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Crystal library for reading and writing files in the Maildir file structure
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A Crystal library for reading and writing files in the “Maildir” file and directory structure. Even though this format is mainly used for email messages, the Maildir structure and the implementation of this module are general - they do not require the file contents to be related to email.

What's so Great About the Maildir Format

See and

“Two words: no locks.” – Daniel J. Bernstein

The maildir format allows multiple processes to read and write arbitrary messages without file locks.

New messages are initially written to a “tmp/” directory with an automatically-generated unique filename. Once they are written, they are atomically moved to the “new/” directory where other processes can see and use them.

While the maildir format was created for email, it works well for arbitrary data. This library can read and write any contents using the Maildir file and directory structure. And if you want the contents to be automatically serialized/deserialized objects, pluggable serializers are supported as well.


Add the following to your application's “shard.yml”:

    github: crystallabs/
    version 5.0.1

And run “shards install”.


Initialize a Maildir and create a Maildir directory structure in “/tmp/maildir_test”:

require "maildir"
maildir ="/tmp/maildir_test") # creates tmp, new, and cur dirs
# To skip directory creation, call"/tmp/maildir_test", false)

Add a new message. This will create a new file with the contents “Hello, Crystal!” and return the path to the file. As mentioned, messages are written to the “tmp/” directory and then moved to “new/”. The path returned refers to the location in “new/”.

message = maildir.add("Hello, Crystal!")

List new messages

maildir.list("new") # => [message]

Move the message from “new” to “cur” to indicate that some process has retrieved and/or processed the message.


Indeed, the message is now in “cur/”, not “new/”.

maildir.list("new") # => []
maildir.list("cur") # => [message]

Add some flags to the message to indicate state. See “What can I put in info” at for flag conventions. The library has convenience methods like “seen!” and “seen?” for all of the 6 standard flags, but arbitrary flags can be set.

message.add_flag("S") # Mark the message as "seen"
message.add_flag("F") # Mark the message as "flagged"
message.remove_flag("F") # Unflag the message
message.add_flag("DPR") # Mark the message as "draft", "passed" and "replied"
message.remove_flag("DPR") # Remove the three flags
message.add_flag("T") # Mark the message as "trashed"
message.add_flag("X") # Mark with arbitrary-letter flag

List “cur/” messages based on flags.

 maildir.list("cur", :flags => '') # => lists all messages without any flags
 maildir.list("cur", :flags => 'F') # => lists all messages with flag 'F
 maildir.list("cur", :flags => 'FS') # => lists all messages with flag 'F' and 'S'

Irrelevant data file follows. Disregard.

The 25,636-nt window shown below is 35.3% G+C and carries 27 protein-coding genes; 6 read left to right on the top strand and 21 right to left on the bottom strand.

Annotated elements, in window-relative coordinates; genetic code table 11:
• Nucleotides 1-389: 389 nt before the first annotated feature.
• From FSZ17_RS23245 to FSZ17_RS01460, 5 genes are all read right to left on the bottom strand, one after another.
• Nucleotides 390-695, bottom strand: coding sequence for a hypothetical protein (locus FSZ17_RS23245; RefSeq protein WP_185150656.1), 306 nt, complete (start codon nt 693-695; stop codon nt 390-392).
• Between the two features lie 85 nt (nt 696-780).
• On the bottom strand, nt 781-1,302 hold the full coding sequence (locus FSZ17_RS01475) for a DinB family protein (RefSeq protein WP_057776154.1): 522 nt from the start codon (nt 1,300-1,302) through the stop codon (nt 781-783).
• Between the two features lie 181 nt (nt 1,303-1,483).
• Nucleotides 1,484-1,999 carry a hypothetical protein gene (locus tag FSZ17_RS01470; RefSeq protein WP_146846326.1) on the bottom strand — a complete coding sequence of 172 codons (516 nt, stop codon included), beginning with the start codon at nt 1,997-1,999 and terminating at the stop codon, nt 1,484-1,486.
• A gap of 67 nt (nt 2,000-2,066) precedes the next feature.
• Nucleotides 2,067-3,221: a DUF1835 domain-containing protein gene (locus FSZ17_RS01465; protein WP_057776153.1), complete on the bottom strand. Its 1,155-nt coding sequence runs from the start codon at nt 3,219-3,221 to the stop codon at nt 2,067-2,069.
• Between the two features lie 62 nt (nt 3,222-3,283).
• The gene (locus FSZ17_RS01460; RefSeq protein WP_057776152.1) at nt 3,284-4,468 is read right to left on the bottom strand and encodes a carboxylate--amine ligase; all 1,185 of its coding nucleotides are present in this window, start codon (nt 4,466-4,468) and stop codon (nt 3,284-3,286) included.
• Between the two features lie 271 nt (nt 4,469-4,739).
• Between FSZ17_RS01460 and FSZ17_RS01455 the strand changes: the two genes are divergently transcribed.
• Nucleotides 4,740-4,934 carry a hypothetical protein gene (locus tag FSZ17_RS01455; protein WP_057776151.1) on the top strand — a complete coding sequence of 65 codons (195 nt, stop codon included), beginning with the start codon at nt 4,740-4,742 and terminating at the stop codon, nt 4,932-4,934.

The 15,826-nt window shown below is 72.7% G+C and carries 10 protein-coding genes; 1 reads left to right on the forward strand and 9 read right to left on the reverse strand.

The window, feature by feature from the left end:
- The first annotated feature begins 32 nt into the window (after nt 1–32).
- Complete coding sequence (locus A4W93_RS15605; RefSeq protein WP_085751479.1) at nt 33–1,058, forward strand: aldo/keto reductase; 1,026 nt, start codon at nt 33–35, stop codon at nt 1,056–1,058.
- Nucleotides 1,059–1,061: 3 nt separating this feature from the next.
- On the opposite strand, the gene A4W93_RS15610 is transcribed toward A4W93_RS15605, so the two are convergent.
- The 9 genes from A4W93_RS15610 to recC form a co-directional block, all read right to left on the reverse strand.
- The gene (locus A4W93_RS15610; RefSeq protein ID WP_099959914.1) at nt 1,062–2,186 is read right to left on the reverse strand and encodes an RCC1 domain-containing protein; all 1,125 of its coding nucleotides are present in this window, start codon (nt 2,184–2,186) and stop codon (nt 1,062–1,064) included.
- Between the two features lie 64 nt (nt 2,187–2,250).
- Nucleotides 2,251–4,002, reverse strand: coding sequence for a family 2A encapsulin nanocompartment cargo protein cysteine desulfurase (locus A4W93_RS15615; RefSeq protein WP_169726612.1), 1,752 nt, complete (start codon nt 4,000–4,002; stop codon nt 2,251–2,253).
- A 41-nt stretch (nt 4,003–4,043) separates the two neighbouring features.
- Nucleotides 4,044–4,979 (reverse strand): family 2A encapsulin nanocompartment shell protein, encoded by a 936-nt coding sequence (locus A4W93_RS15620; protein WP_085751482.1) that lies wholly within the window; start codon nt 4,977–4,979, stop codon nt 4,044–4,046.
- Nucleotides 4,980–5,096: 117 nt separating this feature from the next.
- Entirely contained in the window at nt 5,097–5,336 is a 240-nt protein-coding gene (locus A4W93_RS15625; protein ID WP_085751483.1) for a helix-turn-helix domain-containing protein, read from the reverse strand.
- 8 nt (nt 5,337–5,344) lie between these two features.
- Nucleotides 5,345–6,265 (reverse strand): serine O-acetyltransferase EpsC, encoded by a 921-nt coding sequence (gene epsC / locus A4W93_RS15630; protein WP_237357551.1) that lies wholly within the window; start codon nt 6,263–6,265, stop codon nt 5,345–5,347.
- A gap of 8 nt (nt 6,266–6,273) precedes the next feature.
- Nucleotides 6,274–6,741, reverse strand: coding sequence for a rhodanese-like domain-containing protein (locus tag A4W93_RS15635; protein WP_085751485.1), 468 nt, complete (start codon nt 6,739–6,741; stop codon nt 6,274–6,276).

maildir.list("cur", :flags => 'ST') # => lists all messages with flag 'S' and 'T'

# Flags must be specified in acending ASCII order ("ST" and not "TS").

Retrieve the key that uniquely identifies the message

key = message.key

Read/load the contents of the message

data =

Find the message based on key

message_copy = maildir.get(key)
message == message_copy # => true

Delete the message from disk

maildir.list("cur") # => []

Cleaning up Orphaned Messages

An expected (though rare) behavior is for partially-written messages to be orphaned in the “tmp/” folder (when clients fail before fully writing a message).

Find messages in “tmp/” that haven't been changed in 36 hours:


Clean them up:

maildir.get_stale_tmp.each{|msg| msg.destroy}

For more usage examples, please see files in the library's folder “spec/”.

Pluggable Serializers

By default, message data are written and read from disk as a string. However, it may be desirable to automatically process strings into useful objects. This library supports configurable serializers to convert objects to strings and back.

The following serializers are included:

  • Maildir::Serializer::Base (default - no serialization, writes and reads contents as string)

  • Maildir::Serializer::JSON (uses #to_json and JSON#parse)

  • Maildir::Serializer::YAML (uses #to_yaml and YAML#parse)

`Maildir.serializer` and `Maildir.serializer=` allow you to set default serializer.

Maildir.serializer # => (default serializer - strings)
message = maildir.add("Hello, Crystal!") # writes "Hello, Crystal!" to disk # => "Hello, Crystal!"

You can also set the serializer per individual maildir:

maildir = 'Maildir'
maildir.serializer =

And the JSON and YAML serializers work similarly, e.g.:

maildir.serializer =
my_data = {"foo" => nil, "my_array" => [1,2,3]}
message = maildir.add(my_data) # writes {"foo":null,"my_array":[1,2,3]} == my_data # => true

It is trivial to create a custom serializer. Just implement the following two methods:

dump(data, path)

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